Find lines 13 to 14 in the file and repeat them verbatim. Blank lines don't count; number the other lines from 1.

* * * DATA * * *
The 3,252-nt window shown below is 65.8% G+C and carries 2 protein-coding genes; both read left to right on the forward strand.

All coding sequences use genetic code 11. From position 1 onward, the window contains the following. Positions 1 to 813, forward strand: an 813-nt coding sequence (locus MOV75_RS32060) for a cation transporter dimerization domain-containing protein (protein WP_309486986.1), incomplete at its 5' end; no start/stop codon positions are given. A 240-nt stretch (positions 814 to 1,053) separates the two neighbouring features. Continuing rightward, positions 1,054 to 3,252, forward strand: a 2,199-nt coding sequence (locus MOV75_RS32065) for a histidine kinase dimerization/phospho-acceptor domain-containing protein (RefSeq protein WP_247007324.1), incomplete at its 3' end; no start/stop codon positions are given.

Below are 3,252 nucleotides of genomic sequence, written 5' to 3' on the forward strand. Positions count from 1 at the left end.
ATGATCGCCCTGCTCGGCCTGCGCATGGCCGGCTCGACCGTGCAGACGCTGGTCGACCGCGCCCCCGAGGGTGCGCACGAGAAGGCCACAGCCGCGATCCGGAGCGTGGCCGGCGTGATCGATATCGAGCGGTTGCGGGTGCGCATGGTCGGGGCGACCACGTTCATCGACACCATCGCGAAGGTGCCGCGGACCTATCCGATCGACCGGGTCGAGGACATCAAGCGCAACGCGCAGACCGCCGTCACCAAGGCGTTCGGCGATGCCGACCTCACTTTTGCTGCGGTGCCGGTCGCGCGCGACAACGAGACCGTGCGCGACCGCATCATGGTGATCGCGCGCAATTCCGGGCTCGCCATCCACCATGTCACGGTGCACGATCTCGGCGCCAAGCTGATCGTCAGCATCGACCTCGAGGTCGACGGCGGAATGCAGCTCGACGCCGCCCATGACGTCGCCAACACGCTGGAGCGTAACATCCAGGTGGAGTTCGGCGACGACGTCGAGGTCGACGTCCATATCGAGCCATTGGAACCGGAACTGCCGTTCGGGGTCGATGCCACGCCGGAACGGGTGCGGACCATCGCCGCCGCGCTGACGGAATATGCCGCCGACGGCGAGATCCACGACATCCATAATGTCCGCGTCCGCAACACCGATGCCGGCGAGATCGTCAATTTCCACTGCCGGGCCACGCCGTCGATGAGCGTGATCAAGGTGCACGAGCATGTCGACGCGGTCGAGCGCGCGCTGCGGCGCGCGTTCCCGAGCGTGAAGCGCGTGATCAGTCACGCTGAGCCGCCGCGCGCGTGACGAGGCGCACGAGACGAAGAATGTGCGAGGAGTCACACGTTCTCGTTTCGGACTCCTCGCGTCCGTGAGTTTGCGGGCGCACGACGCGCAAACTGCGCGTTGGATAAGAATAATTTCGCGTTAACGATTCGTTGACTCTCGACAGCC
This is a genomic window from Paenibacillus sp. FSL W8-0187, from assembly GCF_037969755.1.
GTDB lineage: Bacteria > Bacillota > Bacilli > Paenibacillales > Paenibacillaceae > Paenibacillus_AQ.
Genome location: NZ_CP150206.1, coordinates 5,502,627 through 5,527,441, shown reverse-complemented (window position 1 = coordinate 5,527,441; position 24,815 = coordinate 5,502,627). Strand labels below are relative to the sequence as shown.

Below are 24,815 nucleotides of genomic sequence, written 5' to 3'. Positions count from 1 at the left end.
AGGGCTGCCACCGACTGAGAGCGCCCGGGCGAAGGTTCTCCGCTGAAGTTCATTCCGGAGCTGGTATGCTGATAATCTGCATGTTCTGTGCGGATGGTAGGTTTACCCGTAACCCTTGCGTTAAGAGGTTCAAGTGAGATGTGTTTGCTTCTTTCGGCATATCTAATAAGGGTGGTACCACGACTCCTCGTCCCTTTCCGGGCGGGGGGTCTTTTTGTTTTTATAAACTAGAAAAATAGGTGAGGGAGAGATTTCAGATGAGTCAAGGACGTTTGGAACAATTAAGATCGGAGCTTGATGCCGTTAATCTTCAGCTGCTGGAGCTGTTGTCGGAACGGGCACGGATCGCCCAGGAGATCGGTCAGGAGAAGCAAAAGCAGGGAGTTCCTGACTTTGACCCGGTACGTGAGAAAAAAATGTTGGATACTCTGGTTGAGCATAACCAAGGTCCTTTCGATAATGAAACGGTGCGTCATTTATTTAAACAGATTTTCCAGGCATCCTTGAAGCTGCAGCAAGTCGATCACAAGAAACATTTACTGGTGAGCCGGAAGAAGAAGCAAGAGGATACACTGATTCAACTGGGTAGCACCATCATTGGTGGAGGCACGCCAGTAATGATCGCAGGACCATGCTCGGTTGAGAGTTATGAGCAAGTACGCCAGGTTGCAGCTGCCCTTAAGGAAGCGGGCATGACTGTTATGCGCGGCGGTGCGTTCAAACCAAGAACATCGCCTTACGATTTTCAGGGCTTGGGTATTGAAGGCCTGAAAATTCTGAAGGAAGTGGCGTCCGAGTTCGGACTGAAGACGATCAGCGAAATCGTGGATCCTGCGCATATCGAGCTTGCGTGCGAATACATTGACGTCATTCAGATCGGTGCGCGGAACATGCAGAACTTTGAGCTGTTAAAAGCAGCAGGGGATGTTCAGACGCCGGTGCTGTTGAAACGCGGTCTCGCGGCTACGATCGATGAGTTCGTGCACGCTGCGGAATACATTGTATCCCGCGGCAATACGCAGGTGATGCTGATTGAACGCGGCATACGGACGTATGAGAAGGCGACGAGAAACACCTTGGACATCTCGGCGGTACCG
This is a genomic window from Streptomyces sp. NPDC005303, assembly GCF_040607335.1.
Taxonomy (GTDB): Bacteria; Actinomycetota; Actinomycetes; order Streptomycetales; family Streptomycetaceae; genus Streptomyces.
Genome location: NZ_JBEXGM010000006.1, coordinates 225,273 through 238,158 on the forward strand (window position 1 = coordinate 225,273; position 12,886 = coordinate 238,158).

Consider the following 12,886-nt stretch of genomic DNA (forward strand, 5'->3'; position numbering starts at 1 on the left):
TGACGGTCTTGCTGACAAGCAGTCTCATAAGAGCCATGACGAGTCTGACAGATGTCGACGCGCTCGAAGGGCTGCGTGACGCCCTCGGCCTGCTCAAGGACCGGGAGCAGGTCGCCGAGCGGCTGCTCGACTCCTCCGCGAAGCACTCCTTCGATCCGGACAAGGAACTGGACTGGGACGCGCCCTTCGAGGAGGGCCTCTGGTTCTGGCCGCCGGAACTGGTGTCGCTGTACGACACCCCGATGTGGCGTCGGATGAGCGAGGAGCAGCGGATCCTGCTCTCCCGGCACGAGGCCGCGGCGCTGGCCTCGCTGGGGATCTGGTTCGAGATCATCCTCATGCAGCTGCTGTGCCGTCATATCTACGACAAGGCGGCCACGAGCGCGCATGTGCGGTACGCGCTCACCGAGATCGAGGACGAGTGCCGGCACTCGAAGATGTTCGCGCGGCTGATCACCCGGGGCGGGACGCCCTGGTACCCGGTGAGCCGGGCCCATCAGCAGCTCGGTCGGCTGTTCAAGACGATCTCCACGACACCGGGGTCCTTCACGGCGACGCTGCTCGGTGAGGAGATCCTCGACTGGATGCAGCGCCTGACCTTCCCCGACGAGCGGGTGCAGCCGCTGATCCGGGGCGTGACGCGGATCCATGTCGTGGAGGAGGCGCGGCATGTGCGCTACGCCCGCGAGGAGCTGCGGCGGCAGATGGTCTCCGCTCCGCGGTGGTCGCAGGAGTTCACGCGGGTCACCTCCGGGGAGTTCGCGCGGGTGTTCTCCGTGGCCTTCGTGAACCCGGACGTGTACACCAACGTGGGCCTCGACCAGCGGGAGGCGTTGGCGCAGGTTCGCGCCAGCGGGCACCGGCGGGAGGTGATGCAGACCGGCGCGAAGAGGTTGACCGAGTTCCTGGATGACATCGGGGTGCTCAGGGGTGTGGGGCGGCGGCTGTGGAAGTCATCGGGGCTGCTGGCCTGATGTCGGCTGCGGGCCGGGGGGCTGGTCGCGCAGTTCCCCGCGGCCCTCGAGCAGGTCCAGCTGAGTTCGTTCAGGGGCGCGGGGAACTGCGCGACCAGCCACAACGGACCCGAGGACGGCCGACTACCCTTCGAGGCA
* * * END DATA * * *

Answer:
Consider the following 12,886-nt stretch of genomic DNA (forward strand, 5'->3'; position numbering starts at 1 on the left):
TGACGGTCTTGCTGACAAGCAGTCTCATAAGAGCCATGACGAGTCTGACAGATGTCGACGCGCTCGAAGGGCTGCGTGACGCCCTCGGCCTGCTCAAGGACCGGGAGCAGGTCGCCGAGCGGCTGCTCGACTCCTCCGCGAAGCACTCCTTCGATCCGGACAAGGAACTGGACTGGGACGCGCCCTTCGAGGAGGGCCTCTGGTTCTGGCCGCCGGAACTGGTGTCGCTGTACGACACCCCGATGTGGCGTCGGATGAGCGAGGAGCAGCGGATCCTGCTCTCCCGGCACGAGGCCGCGGCGCTGGCCTCGCTGGGGATCTGGTTCGAGATCATCCTCATGCAGCTGCTGTGCCGTCATATCTACGACAAGGCGGCCACGAGCGCGCATGTGCGGTACGCGCTCACCGAGATCGAGGACGAGTGCCGGCACTCGAAGATGTTCGCGCGGCTGATCACCCGGGGCGGGACGCCCTGGTACCCGGTGAGCCGGGCCCATCAGCAGCTCGGTCGGCTGTTCAAGACGATCTCCACGACACCGGGGTCCTTCACGGCGACGCTGCTCGGTGAGGAGATCCTCGACTGGATGCAGCGCCTGACCTTCCCCGACGAGCGGGTGCAGCCGCTGATCCGGGGCGTGACGCGGATCCATGTCGTGGAGGAGGCGCGGCATGTGCGCTACGCCCGCGAGGAGCTGCGGCGGCAGATGGTCTCCGCTCCGCGGTGGTCGCAGGAGTTCACGCGGGTCACCTCCGGGGAGTTCGCGCGGGTGTTCTCCGTGGCCTTCGTGAACCCGGACGTGTACACCAACGTGGGCCTCGACCAGCGGGAGGCGTTGGCGCAGGTTCGCGCCAGCGGGCACCGGCGGGAGGTGATGCAGACCGGCGCGAAGAGGTTGACCGAGTTCCTGGATGACATCGGGGTGCTCAGGGGTGTGGGGCGGCGGCTGTGGAAGTCATCGGGGCTGCTGGCCTGATGTCGGCTGCGGGCCGGGGGGCTGGTCGCGCAGTTCCCCGCGGCCCTCGAGCAGGTCCAGCTGAGTTCGTTCAGGGGCGCGGGGAACTGCGCGACCAGCCACAACGGACCCGAGGACGGCCGACTACCCTTCGAGGCA